Liberals, NDP Offer Advice For Inevitable Family Thanksgiving Election Chat

Maija Kappler
The Liberals and the NDP would like to help you out with your Thanksgiving dinner election conversations.

As you prepare for your Thanksgiving dinner, if you have some time off from basting your turkey and taste-testing the mashed potatoes and arranging your decorative gourds, why not prepare some political talking points?

That’s what the Liberals and the NDP are hoping you’ll do. Both parties have released suggestions for what to say when dinner conversation inevitably turns to the election.

The sustained time with extended family, combined with the vast quantities of alcohol that are often part of holiday dinner, means it’s not unusual for conversation to drift into politics. And given that we’re just over a week away from a federal election, a lot of people will have a lot of opinions.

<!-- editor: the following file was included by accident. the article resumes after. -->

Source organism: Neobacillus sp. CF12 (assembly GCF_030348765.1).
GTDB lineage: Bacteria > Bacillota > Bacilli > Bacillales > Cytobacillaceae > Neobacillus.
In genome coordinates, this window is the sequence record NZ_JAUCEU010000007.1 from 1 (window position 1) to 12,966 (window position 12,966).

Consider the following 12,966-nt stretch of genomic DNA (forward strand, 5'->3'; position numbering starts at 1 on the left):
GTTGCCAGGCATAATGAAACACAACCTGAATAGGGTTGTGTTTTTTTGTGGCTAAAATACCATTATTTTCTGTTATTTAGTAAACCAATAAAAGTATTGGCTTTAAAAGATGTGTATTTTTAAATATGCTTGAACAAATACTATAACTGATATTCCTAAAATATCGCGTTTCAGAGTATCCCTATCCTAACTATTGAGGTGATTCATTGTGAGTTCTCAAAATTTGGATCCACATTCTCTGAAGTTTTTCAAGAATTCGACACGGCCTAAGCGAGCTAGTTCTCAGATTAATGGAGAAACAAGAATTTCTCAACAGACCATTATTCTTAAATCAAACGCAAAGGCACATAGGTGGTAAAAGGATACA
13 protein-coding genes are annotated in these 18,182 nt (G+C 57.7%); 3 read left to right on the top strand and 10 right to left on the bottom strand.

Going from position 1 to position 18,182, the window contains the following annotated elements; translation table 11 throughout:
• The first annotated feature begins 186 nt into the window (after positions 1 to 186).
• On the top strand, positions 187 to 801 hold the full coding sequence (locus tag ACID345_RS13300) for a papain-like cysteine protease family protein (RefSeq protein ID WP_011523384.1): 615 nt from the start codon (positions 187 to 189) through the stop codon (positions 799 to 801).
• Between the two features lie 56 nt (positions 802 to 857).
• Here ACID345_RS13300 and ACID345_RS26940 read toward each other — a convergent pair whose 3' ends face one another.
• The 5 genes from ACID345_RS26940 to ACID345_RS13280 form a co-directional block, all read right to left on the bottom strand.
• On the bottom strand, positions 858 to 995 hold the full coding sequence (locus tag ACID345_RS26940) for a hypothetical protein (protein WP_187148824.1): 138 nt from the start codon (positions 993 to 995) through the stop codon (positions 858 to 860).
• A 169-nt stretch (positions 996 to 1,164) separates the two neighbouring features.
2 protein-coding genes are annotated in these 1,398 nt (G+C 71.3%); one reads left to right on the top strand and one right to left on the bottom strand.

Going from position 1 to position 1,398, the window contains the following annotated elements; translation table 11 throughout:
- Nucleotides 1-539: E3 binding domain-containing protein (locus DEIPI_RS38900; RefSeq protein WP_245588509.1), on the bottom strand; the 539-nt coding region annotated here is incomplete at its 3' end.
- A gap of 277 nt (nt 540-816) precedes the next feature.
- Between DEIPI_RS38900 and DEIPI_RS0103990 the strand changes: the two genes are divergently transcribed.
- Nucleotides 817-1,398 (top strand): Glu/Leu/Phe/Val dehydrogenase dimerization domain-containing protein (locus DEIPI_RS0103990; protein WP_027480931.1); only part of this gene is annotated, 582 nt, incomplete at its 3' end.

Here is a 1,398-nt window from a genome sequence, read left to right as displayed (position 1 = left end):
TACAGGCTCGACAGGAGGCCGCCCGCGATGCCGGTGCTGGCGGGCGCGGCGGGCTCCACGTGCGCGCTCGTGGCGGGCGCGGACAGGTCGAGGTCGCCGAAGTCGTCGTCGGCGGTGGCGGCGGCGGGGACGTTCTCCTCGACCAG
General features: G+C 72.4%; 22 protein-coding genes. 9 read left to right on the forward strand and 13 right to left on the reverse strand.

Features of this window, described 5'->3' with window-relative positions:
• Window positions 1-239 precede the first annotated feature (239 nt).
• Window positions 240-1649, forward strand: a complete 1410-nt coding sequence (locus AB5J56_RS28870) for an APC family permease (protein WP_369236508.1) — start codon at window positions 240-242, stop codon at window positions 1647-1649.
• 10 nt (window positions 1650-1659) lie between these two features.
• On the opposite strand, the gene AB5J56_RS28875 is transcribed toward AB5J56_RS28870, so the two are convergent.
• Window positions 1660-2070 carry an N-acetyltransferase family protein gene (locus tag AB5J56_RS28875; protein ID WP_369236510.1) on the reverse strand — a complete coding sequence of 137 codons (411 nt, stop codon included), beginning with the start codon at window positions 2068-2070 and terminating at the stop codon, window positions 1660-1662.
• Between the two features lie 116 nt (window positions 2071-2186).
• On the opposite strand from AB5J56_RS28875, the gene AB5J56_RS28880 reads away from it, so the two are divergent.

The Liberals opted for a page on their website, titled “Turkey Talk 2019,” where a cute little turkey provides occasionally sassy suggested answers to anti-Liberal rhetoric.

A screenshot from

If a relative references “Seinfeld” to say that the election is “about nothing,” for instance, you can... tell them they’re old and then suggest talking about it while watching “Big Little Lies,” a show that ended in July.

There are also more serious answers to questions about NAFTA, minority governments, and climate tax, and several digs at the Conservative Party and at its leader Andrew Scheer, as well as references to turducken and puns like “fowl play.”

The NDP, meanwhile, released a video on Facebook titled “How to talk to your family about voting NDP: Thanksgiving Edition.”

The video takes a more earnest approach than the Liberal suggestions, opting for messages about voting with your conscience. There’s also a rebuttal to a millennial-aimed message about avocado toast, a favourite retort of uncles everywhere.

The Conservatives have not yet released a Thanksgiving statement. The Greens didn’t send out any dinner talking points, but did release a straightforward Thanksgiving message. In a statement, leader Elizabeth May said she wishes Canadians a happy holiday, adding that “the fall harvest reminds us of the earth’s bounty and of the hard working farmers and field workers who deliver this abundance to our tables.”

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